Set it up so there is a covenant on the apartments that they *cannot* be rented for anything longer than 5-10 years consecutively. When the time’s up, you leave, but for that period, the apartment is *yours* to a very high degree. Tenants have free rein to decorate or modify the interior of the apartment as long as they restore it to the original standard when they leave (on the German model). Tenants “lock in” a period of time when they guarantee they will occupy the apartment – if they can’t do so, they need to sell the remaining time on their right to occupy to another person, who has to legally assume the same rights and responsibilities as the original tenant.

          Thus, tenants get *total* security of tenancy during their right to occupy period (unless they do something outrageously damaging or criminal), the ability to modify their apartment as they see fit, and a higher quality building. In return, building owners get a guarantee that they can get multiple “buyers” over the lifetime of the apartment, who will be probably be more stable occupants than conventional rental tenants (because they’re legally protected allowing them to be so), and thus the ability to build high quality dwellings that will provide stable income and can be profitably upgraded over time to remain valuable assets.

          Thoughts or modifications to the scheme welcome…

          1. Just sign a long lease much like commercial property. Standard residential in NZ is a 1 year lease or month to month. However in Paris (I think) standard is 3+ years. Total security of tenure during that time based on contract.

            The downside is that you are on the hook if you want to leave early. A Landlord would be happy with a 3 year tenancy agreement with a annual CPI adjustment. Would the tenant?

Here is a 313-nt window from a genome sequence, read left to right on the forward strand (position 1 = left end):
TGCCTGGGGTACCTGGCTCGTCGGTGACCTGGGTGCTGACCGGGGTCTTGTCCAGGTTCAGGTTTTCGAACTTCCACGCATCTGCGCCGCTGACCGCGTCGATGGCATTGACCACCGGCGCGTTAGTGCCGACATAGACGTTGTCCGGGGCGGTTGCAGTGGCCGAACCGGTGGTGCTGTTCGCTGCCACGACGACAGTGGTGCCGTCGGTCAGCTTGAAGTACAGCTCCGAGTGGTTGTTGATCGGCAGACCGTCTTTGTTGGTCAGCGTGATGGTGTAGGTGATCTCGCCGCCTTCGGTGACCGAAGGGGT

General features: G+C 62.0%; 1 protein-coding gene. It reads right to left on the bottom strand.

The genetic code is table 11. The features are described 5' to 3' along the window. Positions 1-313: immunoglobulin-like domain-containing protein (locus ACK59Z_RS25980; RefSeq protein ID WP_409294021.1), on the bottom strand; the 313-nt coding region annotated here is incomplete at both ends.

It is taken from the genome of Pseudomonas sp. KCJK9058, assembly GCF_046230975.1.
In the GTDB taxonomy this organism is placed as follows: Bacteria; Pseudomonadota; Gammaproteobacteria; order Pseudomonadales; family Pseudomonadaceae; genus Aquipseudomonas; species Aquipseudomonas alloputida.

Maybe we need 1+1+1 where the tenant has an automatic right of renewal but has to agree to the full year in advance?

      2. There are probably a few reasons for this – they are purpose built for the aged would be one . And another is that if they are not attractive and functional the likelihood of financial failure for that particular aged care company would be on the line as there is currently plenty of competition out there . Perhaps as we progress into the feared future of aged outnumbering the working population there will not be such a need to produce attractive villages as the situation will be the opposite of the current one – competition to buy rather than competition to sell .
        The intensification of residential dwellings in the wider Auckland area will be of a more general nature but would be less frightening to the older population of Auckland residents if they were to resemble retirement / aged care villages . However what I think the so-called ‘nimbys’ are afraid of is more along the lines of is cheap crappy infill and high-rise dwellings popping up all over the show leading to the devaluing of their current properties.Also to live in close proximity to neighbours who are noisy and inconsiderate ( in various ways ) can be quite distressing and have an adverse effect on mental health as well .

        Here’s an idea : build lots of these lovely villages on the very outer boundaries of Auckland and encourage the older generation to sell up and live out there … that would free up a whole stock of residences for the newer / younger generation … just saying ( as the teens among us like to end their bold pronouncements)

  1. Those ones in Henderson are very popular. Centrally located, by public transport, bowls club around the corner, gardens, restaurants, real community feel. Far from “slums” for drug uses and prostitutes like the picture quax paints. The residents sure keep the local cafes busy.

  2. I am trying to convince my parents to consider a takapuna apartment rather than their big home as an alternative to going into a resthome (which I know they dont want to do). They just dont understand.

    1. Patrick, The 3rd photo down is Selwyn Village! And of course the bus goes right through that village with the residents own stop and the odd one is know to jump on for a wee jaunt downtown to see if they can reconnect with a prior life.

  3. There are 2 new ones being built by Oceania that I’ve seen advertised all over the internet recently. One is a few minutes walk from Meadowbank station http://www.oceanialiving.co.nz/facilities/rest_homes_retirement_villages_auckland_meadowbank and just opened a few months ago, and another one on View Road, Mt Eden, on the Dominion Road bus route opening in a few months. http://www.oceanialiving.co.nz/facilities/rest_homes_retirement_villages_auckland_mteden
    Both look to be fantastic example of intensification along transit routes.